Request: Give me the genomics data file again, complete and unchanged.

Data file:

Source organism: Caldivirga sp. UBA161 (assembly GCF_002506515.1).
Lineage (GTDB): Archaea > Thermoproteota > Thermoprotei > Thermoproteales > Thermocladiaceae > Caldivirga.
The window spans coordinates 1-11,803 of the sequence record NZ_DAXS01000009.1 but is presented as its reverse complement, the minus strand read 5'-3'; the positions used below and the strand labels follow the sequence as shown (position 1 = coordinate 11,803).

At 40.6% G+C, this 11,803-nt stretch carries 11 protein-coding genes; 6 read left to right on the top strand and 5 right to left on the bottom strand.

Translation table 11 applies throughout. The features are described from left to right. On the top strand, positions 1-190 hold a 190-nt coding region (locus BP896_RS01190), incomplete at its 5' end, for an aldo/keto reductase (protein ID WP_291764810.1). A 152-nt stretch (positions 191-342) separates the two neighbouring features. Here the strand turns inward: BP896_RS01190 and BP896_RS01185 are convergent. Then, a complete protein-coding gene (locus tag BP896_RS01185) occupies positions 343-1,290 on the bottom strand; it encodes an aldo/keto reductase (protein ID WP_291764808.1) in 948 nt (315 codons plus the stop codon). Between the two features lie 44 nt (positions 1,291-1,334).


Source organism: Caldivirga sp. UBA161 (assembly GCF_002506515.1).
Lineage (GTDB): Archaea > Thermoproteota > Thermoprotei > Thermoproteales > Thermocladiaceae > Caldivirga.
The window spans coordinates 1-11,803 of the sequence record NZ_DAXS01000009.1 but is presented as its reverse complement, the minus strand read 5'-3'; the positions used below and the strand labels follow the sequence as shown (position 1 = coordinate 11,803).

At 40.6% G+C, this 11,803-nt stretch carries 11 protein-coding genes; 6 read left to right on the top strand and 5 right to left on the bottom strand.

Translation table 11 applies throughout. The features are described from left to right. On the top strand, positions 1-190 hold a 190-nt coding region (locus BP896_RS01190), incomplete at its 5' end, for an aldo/keto reductase (protein ID WP_291764810.1). A 152-nt stretch (positions 191-342) separates the two neighbouring features. Here the strand turns inward: BP896_RS01190 and BP896_RS01185 are convergent. Then, a complete protein-coding gene (locus tag BP896_RS01185) occupies positions 343-1,290 on the bottom strand; it encodes an aldo/keto reductase (protein ID WP_291764808.1) in 948 nt (315 codons plus the stop codon). Between the two features lie 44 nt (positions 1,291-1,334).